Rehnquist, C. J., dissenting
The agreement to arbitrate involved here, like many such agreements, is terse. Its operative language is contained in one sentence:
"All disputes, claims, or controversies arising from or relating to this contract or the relationships which result from this contract . . . shall be resolved by binding arbitration by one arbitrator selected by us with consent of you." App. 34.
The decision of the arbitrator on matters agreed to be submitted to him is given considerable deference by the courts. See Major League Baseball Players Assn. v. Garvey, 532 U. S. 504, 509-510 (2001) (per curiam). The Supreme Court of South Carolina relied on this principle in deciding that the arbitrator in this case did not abuse his discretion in allowing a class action. 351 S. C. 244, 266-268, 569 S. E. 2d 349, 361- 362 (2002). But the decision of what to submit to the arbitrator is a matter of contractual agreement by the parties, and the interpretation of that contract is for the court, not for the arbitrator. As we stated in First Options of Chicago, Inc. v. Kaplan, 514 U. S. 938, 945 (1995):
"[G]iven the principle that a party can be forced to arbitrate only those issues it specifically has agreed to submit to arbitration, one can understand why courts might hesitate to interpret silence or ambiguity on the 'who should decide arbitrability' point as giving the arbitrators that power, for doing so might too often force unwilling parties to arbitrate a matter they reasonably would have thought a judge, not an arbitrator, would decide."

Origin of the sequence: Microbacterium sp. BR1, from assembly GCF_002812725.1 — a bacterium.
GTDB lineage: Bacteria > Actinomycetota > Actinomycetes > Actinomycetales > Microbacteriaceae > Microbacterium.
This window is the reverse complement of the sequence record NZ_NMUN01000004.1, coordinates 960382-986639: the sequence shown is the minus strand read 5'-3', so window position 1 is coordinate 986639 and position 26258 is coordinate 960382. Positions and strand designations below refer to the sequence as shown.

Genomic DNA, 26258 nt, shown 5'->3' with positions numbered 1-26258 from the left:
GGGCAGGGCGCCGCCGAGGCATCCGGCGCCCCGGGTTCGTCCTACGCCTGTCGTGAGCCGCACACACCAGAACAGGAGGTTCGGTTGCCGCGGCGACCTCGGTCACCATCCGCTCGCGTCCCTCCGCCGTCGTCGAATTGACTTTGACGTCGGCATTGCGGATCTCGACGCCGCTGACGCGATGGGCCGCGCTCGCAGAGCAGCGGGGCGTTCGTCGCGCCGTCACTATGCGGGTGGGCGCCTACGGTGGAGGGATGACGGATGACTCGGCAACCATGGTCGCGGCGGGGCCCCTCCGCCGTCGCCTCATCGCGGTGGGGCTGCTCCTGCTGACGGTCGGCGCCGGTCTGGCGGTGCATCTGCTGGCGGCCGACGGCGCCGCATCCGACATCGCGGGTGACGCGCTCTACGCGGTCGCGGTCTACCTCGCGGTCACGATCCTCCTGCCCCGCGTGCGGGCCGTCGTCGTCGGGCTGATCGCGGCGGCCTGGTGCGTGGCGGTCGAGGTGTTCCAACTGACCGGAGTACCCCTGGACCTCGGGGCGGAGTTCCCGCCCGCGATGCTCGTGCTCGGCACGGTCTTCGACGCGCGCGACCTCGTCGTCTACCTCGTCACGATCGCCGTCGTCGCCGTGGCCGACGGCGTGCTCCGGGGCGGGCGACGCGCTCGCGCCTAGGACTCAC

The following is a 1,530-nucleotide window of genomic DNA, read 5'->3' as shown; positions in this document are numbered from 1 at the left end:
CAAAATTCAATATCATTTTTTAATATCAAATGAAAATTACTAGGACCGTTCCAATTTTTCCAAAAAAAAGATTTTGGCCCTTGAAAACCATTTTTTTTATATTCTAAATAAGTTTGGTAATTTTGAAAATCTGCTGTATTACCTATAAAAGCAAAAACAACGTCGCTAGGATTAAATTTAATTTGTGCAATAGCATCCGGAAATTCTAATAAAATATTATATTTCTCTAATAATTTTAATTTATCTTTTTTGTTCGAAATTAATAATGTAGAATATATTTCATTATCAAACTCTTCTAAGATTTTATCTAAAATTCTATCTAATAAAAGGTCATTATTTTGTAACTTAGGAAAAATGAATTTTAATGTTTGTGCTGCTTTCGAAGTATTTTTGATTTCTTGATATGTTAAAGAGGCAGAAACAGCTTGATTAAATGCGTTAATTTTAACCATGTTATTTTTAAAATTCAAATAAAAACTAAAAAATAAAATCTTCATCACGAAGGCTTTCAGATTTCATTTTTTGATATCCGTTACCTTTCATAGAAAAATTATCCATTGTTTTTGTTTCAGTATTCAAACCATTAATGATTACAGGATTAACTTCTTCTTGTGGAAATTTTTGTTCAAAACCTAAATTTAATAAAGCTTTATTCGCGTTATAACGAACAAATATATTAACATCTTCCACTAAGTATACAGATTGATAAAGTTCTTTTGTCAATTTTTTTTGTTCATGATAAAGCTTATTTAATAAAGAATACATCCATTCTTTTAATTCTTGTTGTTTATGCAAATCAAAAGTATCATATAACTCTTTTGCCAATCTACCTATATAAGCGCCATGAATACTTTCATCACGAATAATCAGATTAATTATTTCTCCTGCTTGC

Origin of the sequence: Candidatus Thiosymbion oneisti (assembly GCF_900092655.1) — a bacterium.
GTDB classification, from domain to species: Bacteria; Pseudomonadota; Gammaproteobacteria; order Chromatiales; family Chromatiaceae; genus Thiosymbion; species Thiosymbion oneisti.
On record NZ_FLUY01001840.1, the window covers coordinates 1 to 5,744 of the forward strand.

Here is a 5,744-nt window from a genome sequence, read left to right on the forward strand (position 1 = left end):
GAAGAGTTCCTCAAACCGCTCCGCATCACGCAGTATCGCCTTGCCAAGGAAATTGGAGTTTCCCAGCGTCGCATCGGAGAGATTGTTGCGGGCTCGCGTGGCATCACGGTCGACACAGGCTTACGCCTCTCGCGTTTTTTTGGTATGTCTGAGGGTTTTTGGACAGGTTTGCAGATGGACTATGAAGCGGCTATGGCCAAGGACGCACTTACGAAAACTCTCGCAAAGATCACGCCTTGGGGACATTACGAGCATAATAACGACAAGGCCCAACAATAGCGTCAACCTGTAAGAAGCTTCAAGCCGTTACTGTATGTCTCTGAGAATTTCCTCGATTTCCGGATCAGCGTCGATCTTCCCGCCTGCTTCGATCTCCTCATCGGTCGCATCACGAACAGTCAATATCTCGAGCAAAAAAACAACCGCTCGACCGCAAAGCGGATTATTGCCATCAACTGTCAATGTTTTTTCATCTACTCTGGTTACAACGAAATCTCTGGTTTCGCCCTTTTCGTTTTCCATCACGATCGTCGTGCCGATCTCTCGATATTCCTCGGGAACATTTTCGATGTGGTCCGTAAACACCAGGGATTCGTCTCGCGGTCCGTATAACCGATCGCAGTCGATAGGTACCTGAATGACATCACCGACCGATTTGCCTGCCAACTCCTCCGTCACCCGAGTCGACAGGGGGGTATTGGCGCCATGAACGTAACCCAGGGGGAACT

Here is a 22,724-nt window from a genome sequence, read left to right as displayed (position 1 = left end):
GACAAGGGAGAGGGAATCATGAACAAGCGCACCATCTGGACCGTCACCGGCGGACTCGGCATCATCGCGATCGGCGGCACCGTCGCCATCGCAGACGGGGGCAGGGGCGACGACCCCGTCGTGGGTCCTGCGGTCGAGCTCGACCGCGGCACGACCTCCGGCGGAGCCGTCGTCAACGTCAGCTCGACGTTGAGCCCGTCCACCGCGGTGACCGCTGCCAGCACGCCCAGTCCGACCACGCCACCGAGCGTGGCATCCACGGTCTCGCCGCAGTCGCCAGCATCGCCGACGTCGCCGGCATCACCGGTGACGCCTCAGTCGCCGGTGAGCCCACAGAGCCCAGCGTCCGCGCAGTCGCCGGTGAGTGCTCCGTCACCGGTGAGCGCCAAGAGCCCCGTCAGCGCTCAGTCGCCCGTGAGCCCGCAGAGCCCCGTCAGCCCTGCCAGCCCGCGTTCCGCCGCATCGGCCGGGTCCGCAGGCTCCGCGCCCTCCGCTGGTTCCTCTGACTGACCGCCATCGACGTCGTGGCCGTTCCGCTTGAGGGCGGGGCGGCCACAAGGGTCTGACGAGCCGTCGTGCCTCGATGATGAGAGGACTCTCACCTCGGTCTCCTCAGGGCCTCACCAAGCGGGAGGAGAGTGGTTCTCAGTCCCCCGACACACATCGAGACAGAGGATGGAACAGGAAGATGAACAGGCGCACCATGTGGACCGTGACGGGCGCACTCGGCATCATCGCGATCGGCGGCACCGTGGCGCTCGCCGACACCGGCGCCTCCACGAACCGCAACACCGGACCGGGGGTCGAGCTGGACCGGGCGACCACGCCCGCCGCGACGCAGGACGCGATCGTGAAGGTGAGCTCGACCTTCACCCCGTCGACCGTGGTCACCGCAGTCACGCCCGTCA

Just as fundamental to the agreement of the parties as what is submitted to the arbitrator is to whom it is submitted. Those are the two provisions in the sentence quoted above, and it is difficult to say that one is more important than the other. I have no hesitation in saying that the choice of arbitrator is as important a component of the agree-Page: Index Previous 3 4 5 6 7 8 9 10 11 12 13 14 15 16 17 Next
Last modified: October 4, 2007